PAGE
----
In one of my earlier series of columns dedicated to Lahore and now under publication as a book, I wrote about the Lahoris’ love of merry-making and melas. This week I have delved into history and come up with some events that not only had religious significance for pre-independence Lahore, but provided an opportunity for the citizens of this great city to ‘let down their hair’. Some of these fairs fell prey to the great migration that accompanied the creation of Pakistan and are now only a dim memory.
The Bhaddarkal Mela was a one day affair held in June at Niazbeg to pay homage to a Hindu deity and attracted people from as far away as Amritsar. The spot was marked by a tank, some old buildings and a well kept garden, which was used to erect a number of sweetmeat stalls. The fair ended as dusk approached and by sunset, the spot became desolate once more.
Basant ka Mela was held regularly in January at the shrine of Madho Lal Hussain near the Shalimar Gardens. It was essentially a Hindu festival that was attended by a large number of people. It is said that Ranjit Singh levied a tax on all those who came to the event and ordered that everyone attending must wear saffron coloured clothes.
Mela Chiragan was held at the Shalimar gardens although the venue has now been changed to the shrine of Madho Lal Hussian. This event continues to attract thousands from all over the country to witness the climax when hundreds of lamps are lighted to mark the end of the festival.
The Ram Thamman Mela, celebrated in Baisakhi (April) each year, was partially named after its venue, village Thamman lying in the vicinity of Rukhanwala Railway Station on the line that connected Raiwind with Kasur. This was a Hindu festival centred on Bairagi Fakirs, who had made this village as their base. The event gradually lost its patronage as the opening of the railway network enabled people to travel to the main Baisakhi Mela at Amritsar. The Gazetteer of Lahore District for the years 1883 and 1884 reports that this was a very popular event with “the young agricultural sparks of the District, who collected here in their holiday costumes and there was considerable licence allowed to them and the morality of the majority of women attending the fair was doubtful.”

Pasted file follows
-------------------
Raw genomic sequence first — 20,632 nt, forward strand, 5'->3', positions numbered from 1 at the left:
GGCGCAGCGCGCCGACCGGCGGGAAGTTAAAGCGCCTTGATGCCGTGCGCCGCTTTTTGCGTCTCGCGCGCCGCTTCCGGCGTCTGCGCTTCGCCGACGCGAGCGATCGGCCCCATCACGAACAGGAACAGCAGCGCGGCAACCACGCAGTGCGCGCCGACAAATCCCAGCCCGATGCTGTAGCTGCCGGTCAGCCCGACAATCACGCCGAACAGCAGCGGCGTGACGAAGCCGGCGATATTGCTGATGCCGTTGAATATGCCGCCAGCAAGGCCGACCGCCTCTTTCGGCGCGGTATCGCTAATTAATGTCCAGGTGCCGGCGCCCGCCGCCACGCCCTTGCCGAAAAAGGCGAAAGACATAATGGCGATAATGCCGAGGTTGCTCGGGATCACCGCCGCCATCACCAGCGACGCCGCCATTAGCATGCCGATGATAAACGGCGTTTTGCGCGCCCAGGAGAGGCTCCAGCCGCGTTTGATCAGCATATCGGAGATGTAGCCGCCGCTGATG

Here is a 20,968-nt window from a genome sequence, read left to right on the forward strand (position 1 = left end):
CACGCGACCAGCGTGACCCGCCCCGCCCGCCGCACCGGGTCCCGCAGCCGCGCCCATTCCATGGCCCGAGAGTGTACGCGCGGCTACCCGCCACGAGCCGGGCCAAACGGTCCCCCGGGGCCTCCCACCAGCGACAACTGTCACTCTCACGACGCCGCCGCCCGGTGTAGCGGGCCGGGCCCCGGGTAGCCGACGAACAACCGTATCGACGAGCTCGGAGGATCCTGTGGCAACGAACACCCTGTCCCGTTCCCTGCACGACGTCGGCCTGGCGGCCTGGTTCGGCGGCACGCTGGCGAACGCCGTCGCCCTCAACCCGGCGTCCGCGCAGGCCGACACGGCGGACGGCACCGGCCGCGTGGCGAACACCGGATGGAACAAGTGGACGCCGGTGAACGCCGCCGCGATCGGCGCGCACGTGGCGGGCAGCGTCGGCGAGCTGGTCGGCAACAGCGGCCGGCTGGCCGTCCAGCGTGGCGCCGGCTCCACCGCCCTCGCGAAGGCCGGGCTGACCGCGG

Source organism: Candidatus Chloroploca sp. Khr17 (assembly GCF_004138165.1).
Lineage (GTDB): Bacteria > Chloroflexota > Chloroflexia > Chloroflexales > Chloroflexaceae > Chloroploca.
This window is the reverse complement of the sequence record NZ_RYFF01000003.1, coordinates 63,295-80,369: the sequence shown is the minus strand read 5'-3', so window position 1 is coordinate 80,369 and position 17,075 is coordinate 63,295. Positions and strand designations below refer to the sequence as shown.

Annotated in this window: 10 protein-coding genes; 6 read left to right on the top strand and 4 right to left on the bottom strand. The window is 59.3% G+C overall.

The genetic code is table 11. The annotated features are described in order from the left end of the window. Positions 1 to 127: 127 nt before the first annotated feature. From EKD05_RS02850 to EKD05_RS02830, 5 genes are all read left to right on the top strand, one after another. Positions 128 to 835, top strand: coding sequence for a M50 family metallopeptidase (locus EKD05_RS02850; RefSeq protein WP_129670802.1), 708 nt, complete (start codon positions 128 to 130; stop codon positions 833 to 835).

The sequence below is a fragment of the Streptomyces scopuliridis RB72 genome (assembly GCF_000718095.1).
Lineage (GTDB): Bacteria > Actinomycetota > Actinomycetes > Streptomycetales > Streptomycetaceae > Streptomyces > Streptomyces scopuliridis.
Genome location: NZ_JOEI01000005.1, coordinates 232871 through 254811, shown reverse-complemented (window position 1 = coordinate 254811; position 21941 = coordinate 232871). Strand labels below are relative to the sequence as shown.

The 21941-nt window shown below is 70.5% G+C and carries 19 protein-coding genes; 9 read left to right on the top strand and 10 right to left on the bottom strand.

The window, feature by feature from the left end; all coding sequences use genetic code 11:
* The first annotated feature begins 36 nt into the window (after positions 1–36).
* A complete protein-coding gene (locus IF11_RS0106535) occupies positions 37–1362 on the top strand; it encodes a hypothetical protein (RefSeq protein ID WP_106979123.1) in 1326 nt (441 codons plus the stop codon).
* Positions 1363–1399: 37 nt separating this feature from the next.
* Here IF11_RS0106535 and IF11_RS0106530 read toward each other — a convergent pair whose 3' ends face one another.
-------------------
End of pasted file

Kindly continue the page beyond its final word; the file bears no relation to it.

There was a time when two melas were held at an old mosque at Mochi Gate. These events marked the celebration of the two Eids and provided an opportunity for children and families to enjoy themselves for a few hours.
The mosque of Sakhi Sarwar in Anarkali Bazaar was the venue of Kadmon ka Mela. This event was held in February on the first Monday of the new moon and was characterised by dhol wallahs and their exciting performances on large drums slung around their necks.
October was witness to a weeklong Dussehre ka Mela held near the Lahore Fort and characterised by the burning effigies of villainous characters from Hindu mythology on the last day. This rite was accompanied by grand fireworks that became the highlight of the event.
As progress and modernisation gobbles up old traditions and customs so are melas gradually becoming a relic of the past. It is on this sad note that I am dedicating this week’s column to our traditional village mela, which needs to be restored and conserved, if for nothing else, then as part of our colourful history.
n The writer belongs to a very old and established family of the Walled City. His forte is the study of History.